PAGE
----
A) I am the last Mitchell of my grandfather’s branch. I have no cousins on this side, so I’m the only one left to carry on our family name.
B) I like my name. I don’t want to change it. I like Austin’s last name. I don’t want him to change his either.
C) And last but certainly not least, I do not agree with the original reasoning behind a woman changing her last name. In American and English history, when women wed they forfeited their legal existence under marital unity. They no longer had rights to their personal or physical property without their husband’s consent. Women were no longer identified as their own individual, but as the “wife of” said husband. Though the law has changed, the tradition has not. Well, not for everyone, at least.
Please note that I am not trying to push an agenda on anyone. I do not care what you, your girlfriend, your sister or baby girl decides to do with their name. That’s their business. Albeit they do deserve to know where it came from and then make the decision for themselves.
Oh, I’ve also gotten the question, “Well, don’t you want to have the same last name as your children?”
My response: My mother and I didn’t share last names, but she is still my mother, and I’m her daughter. If we choose to have children (for the love of all that is good, stop assuming that everyone will!), I’ll be okay if we give them his name.
3. Whoever thinks I traded in my Ms. Independent & Fierce Lady cards for marriage can kiss my sweet ass.
I can’t believe how many times I’ve been told, “I just didn’t think you’d ever get married.” I’m doing my best to refrain from getting too sassy with this one.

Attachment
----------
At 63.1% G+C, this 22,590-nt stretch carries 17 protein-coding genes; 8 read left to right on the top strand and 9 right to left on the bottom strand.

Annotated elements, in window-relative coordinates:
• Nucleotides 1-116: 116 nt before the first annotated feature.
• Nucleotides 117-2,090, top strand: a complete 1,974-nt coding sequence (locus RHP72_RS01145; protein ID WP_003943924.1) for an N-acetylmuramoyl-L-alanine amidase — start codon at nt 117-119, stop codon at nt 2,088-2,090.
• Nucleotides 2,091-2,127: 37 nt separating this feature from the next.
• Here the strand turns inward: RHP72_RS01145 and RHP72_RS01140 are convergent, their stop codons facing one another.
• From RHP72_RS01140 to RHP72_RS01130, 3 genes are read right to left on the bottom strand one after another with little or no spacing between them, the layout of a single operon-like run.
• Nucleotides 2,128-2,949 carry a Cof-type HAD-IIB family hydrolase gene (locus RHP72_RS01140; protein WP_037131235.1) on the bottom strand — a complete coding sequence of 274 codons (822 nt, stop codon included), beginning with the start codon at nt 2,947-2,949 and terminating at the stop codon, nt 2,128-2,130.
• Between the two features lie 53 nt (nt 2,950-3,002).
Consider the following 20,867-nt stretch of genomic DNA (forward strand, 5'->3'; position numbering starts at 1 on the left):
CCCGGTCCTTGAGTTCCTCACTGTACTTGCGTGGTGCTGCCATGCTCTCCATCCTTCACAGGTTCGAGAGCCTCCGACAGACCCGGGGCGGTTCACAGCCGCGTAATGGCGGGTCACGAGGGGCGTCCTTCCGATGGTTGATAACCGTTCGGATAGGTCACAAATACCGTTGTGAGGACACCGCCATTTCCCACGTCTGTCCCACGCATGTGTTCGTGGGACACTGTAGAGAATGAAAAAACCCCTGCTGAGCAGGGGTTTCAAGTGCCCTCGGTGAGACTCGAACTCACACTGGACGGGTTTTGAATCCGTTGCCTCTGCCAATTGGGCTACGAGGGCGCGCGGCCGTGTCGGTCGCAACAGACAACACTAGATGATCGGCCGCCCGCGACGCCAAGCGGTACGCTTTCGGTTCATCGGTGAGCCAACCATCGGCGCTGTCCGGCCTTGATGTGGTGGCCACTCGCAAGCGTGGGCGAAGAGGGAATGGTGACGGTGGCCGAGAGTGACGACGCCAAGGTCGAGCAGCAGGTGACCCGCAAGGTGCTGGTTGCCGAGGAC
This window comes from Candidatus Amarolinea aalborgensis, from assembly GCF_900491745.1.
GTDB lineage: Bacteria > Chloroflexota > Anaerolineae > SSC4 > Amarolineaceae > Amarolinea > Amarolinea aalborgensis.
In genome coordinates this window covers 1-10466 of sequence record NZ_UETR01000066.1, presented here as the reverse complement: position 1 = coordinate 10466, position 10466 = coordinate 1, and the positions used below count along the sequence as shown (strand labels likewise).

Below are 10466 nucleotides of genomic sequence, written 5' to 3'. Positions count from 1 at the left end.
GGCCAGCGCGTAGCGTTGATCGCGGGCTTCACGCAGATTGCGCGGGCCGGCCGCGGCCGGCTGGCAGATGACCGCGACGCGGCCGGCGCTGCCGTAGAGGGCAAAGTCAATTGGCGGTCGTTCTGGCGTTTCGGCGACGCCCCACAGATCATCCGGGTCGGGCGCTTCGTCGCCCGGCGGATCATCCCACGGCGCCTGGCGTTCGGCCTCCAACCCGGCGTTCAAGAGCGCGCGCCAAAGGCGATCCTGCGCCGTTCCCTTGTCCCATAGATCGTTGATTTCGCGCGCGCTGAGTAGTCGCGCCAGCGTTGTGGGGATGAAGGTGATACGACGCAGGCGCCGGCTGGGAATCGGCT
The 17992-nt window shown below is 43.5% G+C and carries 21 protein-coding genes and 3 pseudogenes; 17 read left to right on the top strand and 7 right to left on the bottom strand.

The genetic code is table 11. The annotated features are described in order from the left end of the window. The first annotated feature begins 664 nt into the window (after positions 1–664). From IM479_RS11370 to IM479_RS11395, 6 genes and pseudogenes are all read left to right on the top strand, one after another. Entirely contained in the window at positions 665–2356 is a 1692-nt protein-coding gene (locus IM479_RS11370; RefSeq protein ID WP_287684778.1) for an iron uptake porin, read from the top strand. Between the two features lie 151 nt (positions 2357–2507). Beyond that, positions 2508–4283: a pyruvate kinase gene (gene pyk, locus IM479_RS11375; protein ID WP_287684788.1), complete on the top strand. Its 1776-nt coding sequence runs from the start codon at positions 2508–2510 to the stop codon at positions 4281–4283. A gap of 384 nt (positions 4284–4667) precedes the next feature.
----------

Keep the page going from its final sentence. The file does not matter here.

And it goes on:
I [kind of] get it. I have been fiercely independent and driven for most of my life. And, no, I couldn’t see myself “settling down” or getting “wifed up” either.
But here’s the thing, guys: We don’t have a traditional relationship, we didn’t have a traditional wedding, and we won’t have a traditional marriage. However, we decided to get married because we believe in the sanctity of marriage.
We aren’t settling. Neither one of us made some great sacrifice to be with the other. We have an intense love. We support one another, we cherish one another, and we bring out the best in each other. We have the same life goals and values. And if you’ve ever been around us, you know we are like a couple of magnets. We can’t help but stick together.
I am still financially independent. I am still driven in my line of work and dreams. I still have friends and live the way I want, it’s just that now that includes someone else who shares these values and pushes me forward. He’s my favorite human. The one that I can’t deny wanting to experience all of the things with.
No, I wouldn’t be married if it meant changing who I am, but he didn’t change me; he helped me blossom into something far greater than I was.
4. Our day was STRESS-FREE, fun, and we remember every moment of it (she says as she moonwalks and head bops).
Okay, how many couples can say that their wedding was stress-free? Anyone? Show of hands? No? Thought so.
Our families knew what we were doing, but they didn’t get the opportunity to give an input. #Sorrynotsorry